That said, as Swedish IFMGA guide Morgan Salen said, “It doesn’t always work to ski with your friends who are good skiers. They are there to ski, not to teach you. Kind of like casually asking your doctor friend at dinner what’s wrong with your foot. You will get a better answer if you meet a doctor in that person’s clinic and get quality time to figure out what’s wrong.” But then he went on to say, “I think the key is deliberate training in combination with shredding.”
In order to improve quickly a person needs to have specific guidance. Attempting to keep up with the big dogs at the mountain is one way to see what a high standard looks like, but is not a panacea to teach you skiing. Both have value though, and the ultimate goal is to shred.
The last point which both Glen and IFMGA mountain guide Kris Erikson emphasized is that being a good skier has no necessary relationship to one’s mountain sense and mountain skills. Kris said, “The better we can ski as guides the more likely we can filter in the information to take better care of our clients. But I’ve also seen several really good skiers think they’re guides when mostly they aren’t providing any real security for their clients.”
There are different components to the ski standard. Largely we can summarize it as being able to ski with style and fluidity in a variety of skiing modes, turn shapes, slope angles and conditions, and in a way that is hopefully inspiring.
A person’s starting point and life circumstances will determine the best course of action. If money and time are no issues, moving to the best ski area with the most varied terrain, and surrounding yourself by other motivated and skilled people, is the shortest path to excellence. Most of us have to work though, some have families, and other circumstances. And as Glen said, any ski area will do if you subject yourself to a rigorous training regime and you ski a lot.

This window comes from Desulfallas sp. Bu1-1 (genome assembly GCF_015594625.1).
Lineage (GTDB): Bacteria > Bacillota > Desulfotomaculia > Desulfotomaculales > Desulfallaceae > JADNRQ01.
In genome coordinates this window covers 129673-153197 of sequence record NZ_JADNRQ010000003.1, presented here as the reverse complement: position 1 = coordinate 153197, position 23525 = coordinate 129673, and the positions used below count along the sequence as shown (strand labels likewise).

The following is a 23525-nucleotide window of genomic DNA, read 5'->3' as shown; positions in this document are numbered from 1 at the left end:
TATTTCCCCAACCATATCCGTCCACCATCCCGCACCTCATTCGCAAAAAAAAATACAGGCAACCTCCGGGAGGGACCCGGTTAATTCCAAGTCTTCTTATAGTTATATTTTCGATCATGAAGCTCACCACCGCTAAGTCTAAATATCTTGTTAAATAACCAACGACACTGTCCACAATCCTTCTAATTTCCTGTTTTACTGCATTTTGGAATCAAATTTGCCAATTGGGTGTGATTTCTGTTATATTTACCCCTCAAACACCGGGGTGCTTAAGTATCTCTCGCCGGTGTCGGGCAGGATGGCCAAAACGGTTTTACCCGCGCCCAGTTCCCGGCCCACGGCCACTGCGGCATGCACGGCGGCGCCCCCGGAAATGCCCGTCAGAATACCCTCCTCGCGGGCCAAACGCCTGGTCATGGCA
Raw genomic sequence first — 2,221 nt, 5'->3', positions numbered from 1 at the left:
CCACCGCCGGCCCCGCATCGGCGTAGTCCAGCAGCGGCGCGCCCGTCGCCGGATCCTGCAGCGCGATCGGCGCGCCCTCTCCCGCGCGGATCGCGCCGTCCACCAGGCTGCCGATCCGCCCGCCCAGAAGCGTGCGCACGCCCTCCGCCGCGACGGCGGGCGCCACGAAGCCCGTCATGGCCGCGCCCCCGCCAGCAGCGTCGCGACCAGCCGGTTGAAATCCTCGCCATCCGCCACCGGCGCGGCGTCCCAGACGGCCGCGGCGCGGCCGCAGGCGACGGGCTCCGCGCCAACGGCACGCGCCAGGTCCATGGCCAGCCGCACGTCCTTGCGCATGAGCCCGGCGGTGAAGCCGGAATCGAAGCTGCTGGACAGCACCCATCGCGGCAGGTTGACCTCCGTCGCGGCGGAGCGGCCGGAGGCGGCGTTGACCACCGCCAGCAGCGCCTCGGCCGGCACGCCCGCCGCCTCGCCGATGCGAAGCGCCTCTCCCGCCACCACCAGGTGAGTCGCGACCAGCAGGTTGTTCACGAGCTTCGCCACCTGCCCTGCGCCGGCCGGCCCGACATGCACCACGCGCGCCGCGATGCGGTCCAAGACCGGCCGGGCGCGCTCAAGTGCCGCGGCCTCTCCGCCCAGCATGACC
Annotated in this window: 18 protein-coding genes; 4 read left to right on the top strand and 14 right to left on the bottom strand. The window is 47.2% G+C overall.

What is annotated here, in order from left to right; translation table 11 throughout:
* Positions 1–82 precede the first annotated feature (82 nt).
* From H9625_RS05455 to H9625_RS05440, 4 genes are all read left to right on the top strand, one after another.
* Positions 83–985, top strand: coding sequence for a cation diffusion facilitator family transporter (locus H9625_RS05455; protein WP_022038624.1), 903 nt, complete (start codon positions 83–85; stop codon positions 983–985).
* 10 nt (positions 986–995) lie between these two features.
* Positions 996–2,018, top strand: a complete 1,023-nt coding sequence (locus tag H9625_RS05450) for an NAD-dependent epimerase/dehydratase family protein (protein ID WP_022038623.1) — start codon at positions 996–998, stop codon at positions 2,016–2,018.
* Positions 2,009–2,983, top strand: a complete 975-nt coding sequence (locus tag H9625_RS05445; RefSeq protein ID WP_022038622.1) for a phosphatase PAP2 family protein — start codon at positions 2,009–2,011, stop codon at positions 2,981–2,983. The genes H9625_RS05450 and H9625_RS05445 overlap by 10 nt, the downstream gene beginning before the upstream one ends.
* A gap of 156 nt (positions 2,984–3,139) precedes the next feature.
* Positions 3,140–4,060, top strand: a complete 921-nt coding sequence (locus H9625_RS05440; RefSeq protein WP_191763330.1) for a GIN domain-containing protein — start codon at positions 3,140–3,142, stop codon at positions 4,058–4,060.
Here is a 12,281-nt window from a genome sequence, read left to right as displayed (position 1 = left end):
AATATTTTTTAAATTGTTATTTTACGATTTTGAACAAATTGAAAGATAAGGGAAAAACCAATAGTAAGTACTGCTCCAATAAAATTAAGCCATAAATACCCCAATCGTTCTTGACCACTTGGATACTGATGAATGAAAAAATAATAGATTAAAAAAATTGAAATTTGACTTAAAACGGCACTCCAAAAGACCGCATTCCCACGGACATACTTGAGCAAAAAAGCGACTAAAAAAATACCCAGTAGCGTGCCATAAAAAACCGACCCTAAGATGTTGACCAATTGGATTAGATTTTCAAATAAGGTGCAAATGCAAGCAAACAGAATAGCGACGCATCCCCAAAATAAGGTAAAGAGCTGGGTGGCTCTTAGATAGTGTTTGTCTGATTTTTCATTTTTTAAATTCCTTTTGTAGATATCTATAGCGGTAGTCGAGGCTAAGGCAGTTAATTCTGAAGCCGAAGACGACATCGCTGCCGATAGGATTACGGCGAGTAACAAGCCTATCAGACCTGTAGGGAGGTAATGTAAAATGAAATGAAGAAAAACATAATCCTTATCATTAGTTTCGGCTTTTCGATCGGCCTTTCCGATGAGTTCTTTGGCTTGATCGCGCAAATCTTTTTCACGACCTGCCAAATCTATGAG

I’m not here to tell you how to do this, only to offer suggestions. It takes an absolute minimum of three full seasons for a highly motivated and athletic person using structured feedback mechanisms to gain competence at skiing. 200-300 days is probably a low estimate. One day of ski touring does not equal one day of riding lifts in terms of raw skill acquisition because the vertical meters skied are a fraction.
Feedback from professionals is the best hack towards improvement.
Hopefully there was some useful information here. As I said before, the ski discipline has the least amount of agreement amongst guides and instructors. There is no solid measurement rubric like in climbing. For that reason, I’ve taken this advice mostly from those whose opinions are rooted in excellence in skiing and ski guiding. In the end it’s about the love of it and fun. I hope you have both of those this season!
Danny Uhlmann, IFMGA Mountain Guide, Chamonix, France.
with input from:
Kris Erickson, IFMGA Mountain Guide, Chamonix, France. Morocco.
Morgan Salen, IFMGA Mountain Guide, Chamonix, France. Sweden.
Julian Hanna, AMGA Ski / Splitboard Guide, Lake Tahoe, California.
Joe Vallone, IFMGA Mountain Guide, La Grave, France.
Chris Simmons, IFMGA Mountain Guide, Seattle, Washington. PSIA II instructor.
Glen Plake, AMGA Apprentice Ski Guide, PSIA Level III instructor. Chamonix, France, Mammoth Lakes, California.